Good Counsel Linebacker Chris Pitsenberger Is Getting Rave Reviews

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DeMatha Coach Bill McGregor and Good Counsel Coach Bob Milloy talk about the rivalry between their two football teams and Saturday night's meeting for the Washington Catholic Athletic Conference championship. Video by Atkinson & Co.

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By Josh Barr
Washington Post Staff Writer
Friday, November 21, 2008

He has 10 siblings, including a twin brother, and plays middle linebacker alongside the Washington area's most coveted high school football recruit. And yet, somehow, Chris Pitsenberger has carved a niche for himself -- at home and on the field for top-ranked Good Counsel.

"Everybody knows about him," Good Counsel assistant coach Kevin McFadden said, leafing through some of the letters that college coaches have sent to Pitsenberger, a junior with plenty of time before he needs to make his college choice.

Although All-Met teammate Jelani Jenkins might lead the region in college scholarship offers -- he says a decision is not imminent -- Pitsenberger leads the Falcons in tackles, something coaches are quick to point out. At 5 feet 11 and 210 pounds, Pitsenberger is revered for his hard tackling and ability to snuff out plays. It probably doesn't hurt that many opponents funnel their offensive plays away from Jenkins, giving Pitsenberger more opportunities to make plays.

"I'm not saying he's a better linebacker than Jelani, but he's right there," Good Counsel linebackers coach Steve Ghent said. "He's more of a throwback, traditional middle linebacker, where Jelani is a hybrid strong safety-linebacker and can easily match up with receivers and match up on the corner."

This may be Pitsenberger's first year playing with Jenkins on the Falcons, but the two have plenty of history.

"I wouldn't say I get looked over that much [playing next to Jenkins]; I've had to prove myself, I guess," Pitsenberger said. "Me and Jelani played together [in youth leagues] back at Maplewood. This is our first year playing together a lot. I feel comfortable with Jelani."

Playing football is somewhat of a tradition in the Pitsenberger house. Older brother Laurence, now a freshman at Maryland, played for the family's neighborhood public school, Walter Johnson, as does Chris's fraternal twin, Michael. Walter Johnson Coach Tom Mulholland said that Michael is "by far our best player."

Of course, that creates an interesting dynamic in the Pitsenbergers' Bethesda home. For while Good Counsel has been one of the region's most successful teams in recent seasons -- the Falcons are 11-0 entering tomorrow's Washington Catholic Athletic Conference championship game against 11th-ranked DeMatha -- victories have been much harder to come by for Walter Johnson. Playing quarterback, running back and safety, Michael Pitsenberger helped the Wildcats snap their 36-game losing streak earlier this season.

"The dinner table, especially during football season, [football] is all we talk about," said Tom Pitsenberger, the boys' father.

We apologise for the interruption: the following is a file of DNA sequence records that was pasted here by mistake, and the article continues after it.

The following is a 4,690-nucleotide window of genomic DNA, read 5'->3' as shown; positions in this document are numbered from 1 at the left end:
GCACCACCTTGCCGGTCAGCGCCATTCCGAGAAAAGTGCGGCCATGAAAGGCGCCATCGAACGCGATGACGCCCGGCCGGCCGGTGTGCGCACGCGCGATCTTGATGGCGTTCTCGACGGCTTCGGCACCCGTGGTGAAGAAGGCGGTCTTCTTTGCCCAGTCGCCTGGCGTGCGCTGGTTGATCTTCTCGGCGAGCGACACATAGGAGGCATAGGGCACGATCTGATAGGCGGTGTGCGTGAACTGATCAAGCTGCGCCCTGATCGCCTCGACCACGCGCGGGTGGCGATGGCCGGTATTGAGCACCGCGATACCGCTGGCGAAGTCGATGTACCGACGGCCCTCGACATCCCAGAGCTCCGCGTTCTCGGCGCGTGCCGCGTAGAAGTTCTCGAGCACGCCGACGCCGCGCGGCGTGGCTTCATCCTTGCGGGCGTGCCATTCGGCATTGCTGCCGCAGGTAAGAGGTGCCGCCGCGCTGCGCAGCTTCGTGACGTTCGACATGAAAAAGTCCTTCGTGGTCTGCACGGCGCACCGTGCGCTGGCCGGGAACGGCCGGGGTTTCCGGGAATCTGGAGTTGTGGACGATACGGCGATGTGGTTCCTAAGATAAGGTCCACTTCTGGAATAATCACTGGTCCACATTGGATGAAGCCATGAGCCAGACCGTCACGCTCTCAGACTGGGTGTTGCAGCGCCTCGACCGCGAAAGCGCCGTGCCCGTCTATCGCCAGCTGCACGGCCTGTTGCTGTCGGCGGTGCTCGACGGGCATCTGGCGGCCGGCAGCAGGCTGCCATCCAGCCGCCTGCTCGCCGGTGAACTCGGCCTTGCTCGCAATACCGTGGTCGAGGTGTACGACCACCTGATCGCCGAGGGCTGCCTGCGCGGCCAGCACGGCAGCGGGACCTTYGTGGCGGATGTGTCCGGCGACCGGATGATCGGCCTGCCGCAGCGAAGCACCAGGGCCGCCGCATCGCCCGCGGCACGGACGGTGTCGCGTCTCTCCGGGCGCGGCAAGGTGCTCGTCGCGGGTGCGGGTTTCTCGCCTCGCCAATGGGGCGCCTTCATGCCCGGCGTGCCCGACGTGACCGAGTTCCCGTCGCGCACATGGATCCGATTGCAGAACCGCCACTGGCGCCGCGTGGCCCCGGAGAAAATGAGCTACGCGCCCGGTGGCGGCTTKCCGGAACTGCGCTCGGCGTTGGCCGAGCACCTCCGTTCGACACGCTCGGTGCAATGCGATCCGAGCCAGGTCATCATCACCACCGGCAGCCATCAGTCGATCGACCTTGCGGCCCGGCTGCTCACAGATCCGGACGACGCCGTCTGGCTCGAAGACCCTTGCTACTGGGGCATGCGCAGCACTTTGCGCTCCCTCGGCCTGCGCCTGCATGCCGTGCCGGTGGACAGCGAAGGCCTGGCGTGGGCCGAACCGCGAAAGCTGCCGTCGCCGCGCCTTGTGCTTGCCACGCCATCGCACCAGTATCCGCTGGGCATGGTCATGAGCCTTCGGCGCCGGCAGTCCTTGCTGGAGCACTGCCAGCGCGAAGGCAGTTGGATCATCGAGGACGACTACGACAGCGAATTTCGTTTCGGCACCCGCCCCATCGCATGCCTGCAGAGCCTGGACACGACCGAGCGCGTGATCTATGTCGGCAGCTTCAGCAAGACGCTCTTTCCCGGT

When Good Counsel and Walter Johnson play on the same night, Tom usually goes to Walter Johnson, while his wife, Marguerite, usually watches Chris play for Good Counsel. When they get home, the twins share the experiences from the night.

"Even though they're not doing good, he has a good time playing there," Chris said.

"He talks a lot about the team, and I talk a lot about the individual side of it," Michael said.

While it might have seemed natural for the twins to go to the same school, Marguerite thinks it has worked out well. Another brother, Andrew, played on the freshman team at Good Counsel this season.

"They've always had their own friends, did their own things," she said. "It's not like they hung out together even when they were in middle school. They've always had their own circles of friends. Sometimes you imagine they would be closer, but they're not that type of twins. Because they are twins, they want their own space and their own circle, so they're not constantly compared to each other. With so many kids, we don't compare them anyway."

The twins are quite different. Chris is more serious about football, but he excels by reacting to what he sees on the field, where Michael takes time to think things through, Tom said. Michael has curlier hair, while Chris's is short and straight. Chris is stockier, Michael is skinnier. But while he gives up about 35 pounds, Michael said he can hold his own when the boys wrestle.

Tomorrow night, Michael and many more family members plan to be in attendance at Navy-Marine Corps Memorial Stadium in Annapolis. Michael said he is likely to wear one of his brother's Good Counsel sweatshirts or jackets, supporting the Falcons as they try to end DeMatha's five-year reign atop the league.

"Chris is a serious player, he is a rugged guy," Good Counsel Coach Bob Milloy said. "Everybody is talking about Jelani, but [Pitsenberger] gets attention from us, believe me. He is not a practice guy. But when them lights go on, look out."


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